Nationwide hemp legalization cleared its final congressional hurdle Wednesday, sending the watershed 2018 Farm Bill that removes hemp from the Controlled Substances Act to President Donald Trump.
The House voted 369-47 to pass a Farm Bill compromise that includes legalizing cannabis plants with no more than 0.3% THC.
Trump has 10 days to sign or veto the bill, and insiders consider his signature almost certain as Congress scrambles to finish work for the year.
The measure advanced by Congress makes clear that low-THC cannabis plants aren’t illegal drugs, nor are CBD and other cannabinoids extracted from hemp flower.
The U.S. Drug Enforcement Agency said as recently as 2016 that CBD is illegal, a position upheld by a federal court despite a challenge by hemp industry attorneys.
The 2018 Farm Bill guarantees interstate commerce for hemp products, including CBD.
The bill also removes low amounts of THC from the Controlled Substances Act.
Hemp legalization was a rare point of bipartisan agreement in an $867 billion measure that was embroiled for months in negotiations over food stamps and farm subsidies. Even longtime cannabis opponents in the House cheered hemp.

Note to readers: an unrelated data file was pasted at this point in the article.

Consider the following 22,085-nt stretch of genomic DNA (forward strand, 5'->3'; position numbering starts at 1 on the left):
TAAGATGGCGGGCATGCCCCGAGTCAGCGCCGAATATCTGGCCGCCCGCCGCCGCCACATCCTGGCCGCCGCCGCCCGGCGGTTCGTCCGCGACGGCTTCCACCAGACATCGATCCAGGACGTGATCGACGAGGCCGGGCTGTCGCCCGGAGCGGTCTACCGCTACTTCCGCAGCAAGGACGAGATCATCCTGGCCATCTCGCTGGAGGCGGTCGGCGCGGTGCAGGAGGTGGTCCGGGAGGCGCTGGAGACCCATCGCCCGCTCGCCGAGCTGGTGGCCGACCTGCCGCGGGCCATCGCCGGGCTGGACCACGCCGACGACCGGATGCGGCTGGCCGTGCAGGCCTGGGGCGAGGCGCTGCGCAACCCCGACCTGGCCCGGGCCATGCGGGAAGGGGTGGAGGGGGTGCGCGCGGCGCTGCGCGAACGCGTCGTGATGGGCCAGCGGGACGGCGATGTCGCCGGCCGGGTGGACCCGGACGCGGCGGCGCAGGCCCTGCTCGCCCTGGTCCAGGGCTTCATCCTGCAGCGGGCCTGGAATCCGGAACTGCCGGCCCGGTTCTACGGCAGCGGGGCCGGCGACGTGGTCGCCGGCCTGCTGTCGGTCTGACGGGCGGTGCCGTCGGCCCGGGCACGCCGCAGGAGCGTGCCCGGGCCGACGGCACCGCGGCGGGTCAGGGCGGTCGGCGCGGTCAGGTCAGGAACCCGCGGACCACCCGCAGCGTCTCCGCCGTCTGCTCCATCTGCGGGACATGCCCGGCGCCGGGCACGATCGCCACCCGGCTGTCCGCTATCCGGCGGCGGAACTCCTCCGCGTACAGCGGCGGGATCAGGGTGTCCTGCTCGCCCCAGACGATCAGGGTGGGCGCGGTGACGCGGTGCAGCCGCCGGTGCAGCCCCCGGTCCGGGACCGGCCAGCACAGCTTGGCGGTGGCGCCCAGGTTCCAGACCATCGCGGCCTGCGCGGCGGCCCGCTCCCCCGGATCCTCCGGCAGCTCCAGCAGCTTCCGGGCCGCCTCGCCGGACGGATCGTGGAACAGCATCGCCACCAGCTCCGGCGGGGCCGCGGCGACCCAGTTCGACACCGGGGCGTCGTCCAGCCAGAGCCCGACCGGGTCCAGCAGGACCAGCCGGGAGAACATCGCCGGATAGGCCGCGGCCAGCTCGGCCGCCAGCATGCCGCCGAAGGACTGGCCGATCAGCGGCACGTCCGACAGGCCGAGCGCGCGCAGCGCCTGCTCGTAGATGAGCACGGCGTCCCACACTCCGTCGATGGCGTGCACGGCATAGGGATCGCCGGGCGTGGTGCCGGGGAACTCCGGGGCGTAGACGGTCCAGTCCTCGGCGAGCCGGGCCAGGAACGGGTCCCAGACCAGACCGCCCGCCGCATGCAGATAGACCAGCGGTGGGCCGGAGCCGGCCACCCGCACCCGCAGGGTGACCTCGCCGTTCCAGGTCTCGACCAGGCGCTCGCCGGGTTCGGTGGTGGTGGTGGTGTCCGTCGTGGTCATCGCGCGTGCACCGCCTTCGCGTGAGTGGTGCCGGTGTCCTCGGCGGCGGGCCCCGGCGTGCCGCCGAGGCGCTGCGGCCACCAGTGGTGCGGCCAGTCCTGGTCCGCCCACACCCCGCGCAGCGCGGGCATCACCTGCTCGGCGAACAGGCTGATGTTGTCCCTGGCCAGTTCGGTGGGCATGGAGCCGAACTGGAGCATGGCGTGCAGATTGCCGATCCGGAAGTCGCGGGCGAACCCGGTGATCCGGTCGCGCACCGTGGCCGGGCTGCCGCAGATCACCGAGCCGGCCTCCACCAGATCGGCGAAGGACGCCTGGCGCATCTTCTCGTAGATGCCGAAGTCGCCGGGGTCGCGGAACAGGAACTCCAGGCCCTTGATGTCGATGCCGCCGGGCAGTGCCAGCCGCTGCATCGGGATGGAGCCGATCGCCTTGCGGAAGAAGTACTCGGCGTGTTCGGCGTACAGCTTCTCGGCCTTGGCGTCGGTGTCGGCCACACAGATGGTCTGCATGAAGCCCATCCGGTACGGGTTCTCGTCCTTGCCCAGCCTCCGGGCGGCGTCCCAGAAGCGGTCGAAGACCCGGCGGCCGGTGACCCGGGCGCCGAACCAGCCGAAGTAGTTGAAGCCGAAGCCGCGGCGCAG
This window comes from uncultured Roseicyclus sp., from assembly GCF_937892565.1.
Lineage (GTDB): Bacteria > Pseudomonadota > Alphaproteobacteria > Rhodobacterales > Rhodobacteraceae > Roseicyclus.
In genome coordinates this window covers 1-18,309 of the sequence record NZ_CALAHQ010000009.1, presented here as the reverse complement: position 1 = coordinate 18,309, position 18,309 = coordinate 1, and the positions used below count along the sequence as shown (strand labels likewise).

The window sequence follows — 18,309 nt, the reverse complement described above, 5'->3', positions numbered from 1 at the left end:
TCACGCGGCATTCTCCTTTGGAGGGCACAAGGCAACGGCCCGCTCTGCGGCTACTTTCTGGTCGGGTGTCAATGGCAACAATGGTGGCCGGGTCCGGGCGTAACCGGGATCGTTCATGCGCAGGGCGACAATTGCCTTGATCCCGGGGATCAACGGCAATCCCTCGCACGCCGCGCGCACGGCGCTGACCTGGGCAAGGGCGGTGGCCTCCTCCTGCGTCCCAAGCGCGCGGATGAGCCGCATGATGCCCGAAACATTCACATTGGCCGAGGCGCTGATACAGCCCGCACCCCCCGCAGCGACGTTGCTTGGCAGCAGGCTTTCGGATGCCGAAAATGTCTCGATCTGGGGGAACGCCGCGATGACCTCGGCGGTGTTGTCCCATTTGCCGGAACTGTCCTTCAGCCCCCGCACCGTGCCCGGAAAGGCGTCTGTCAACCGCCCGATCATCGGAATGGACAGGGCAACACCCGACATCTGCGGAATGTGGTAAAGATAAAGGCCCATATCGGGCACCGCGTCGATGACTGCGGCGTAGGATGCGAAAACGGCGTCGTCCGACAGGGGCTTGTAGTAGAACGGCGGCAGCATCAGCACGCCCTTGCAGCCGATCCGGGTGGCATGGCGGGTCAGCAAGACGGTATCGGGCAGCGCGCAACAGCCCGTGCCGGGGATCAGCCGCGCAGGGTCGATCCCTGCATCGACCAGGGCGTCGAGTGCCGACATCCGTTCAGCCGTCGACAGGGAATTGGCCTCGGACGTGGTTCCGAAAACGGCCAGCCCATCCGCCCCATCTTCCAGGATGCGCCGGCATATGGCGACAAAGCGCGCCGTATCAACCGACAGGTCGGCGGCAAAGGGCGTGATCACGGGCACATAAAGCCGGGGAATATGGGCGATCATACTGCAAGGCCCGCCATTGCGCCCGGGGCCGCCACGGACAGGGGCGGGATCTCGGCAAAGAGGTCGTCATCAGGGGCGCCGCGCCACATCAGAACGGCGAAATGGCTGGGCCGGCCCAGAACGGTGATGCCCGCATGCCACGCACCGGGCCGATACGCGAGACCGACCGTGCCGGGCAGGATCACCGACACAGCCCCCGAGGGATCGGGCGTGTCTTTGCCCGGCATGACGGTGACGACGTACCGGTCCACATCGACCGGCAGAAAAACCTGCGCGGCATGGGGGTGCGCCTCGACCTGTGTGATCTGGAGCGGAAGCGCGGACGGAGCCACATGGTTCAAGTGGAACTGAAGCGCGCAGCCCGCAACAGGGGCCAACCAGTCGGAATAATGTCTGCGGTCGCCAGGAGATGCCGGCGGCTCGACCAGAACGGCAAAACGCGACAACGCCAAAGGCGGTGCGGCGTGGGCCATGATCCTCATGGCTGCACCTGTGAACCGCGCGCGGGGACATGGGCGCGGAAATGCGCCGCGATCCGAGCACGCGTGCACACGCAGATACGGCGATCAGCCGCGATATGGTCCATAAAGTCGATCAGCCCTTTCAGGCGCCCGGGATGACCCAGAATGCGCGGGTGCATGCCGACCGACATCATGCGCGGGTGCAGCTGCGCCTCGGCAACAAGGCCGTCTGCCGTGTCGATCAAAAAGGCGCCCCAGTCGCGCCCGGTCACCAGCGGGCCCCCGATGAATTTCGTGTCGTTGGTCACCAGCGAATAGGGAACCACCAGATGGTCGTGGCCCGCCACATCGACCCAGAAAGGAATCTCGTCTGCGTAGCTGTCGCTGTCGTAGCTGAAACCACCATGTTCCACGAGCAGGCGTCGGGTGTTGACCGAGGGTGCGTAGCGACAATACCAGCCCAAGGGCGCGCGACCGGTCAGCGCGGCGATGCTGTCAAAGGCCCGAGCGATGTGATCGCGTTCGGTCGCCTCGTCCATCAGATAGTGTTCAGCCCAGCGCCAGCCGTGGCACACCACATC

“It is an important agriculture product and will aid and help (farmers) very much,” said Rep. Pete Sessions, a Texas Republican known for blocking cannabis reform legislation.
Hemp has been legal in some states since the 2014 Farm Bill gave rise to a patchwork of state regulations regarding hemp and hemp-derived CBD.
The new Farm Bill signals a move to a single nationwide set of rules for hemp, overseen by the U.S. Department of Agriculture (USDA).
States will be allowed to submit individual hemp-oversight plans to the agency, which will have the authority to approve or deny them.
U.S. territories and American Indian tribes will be allowed to regulate hemp as well – something that was left out of the last Farm Bill.
For more details about provisions in the Farm Bill, click here.
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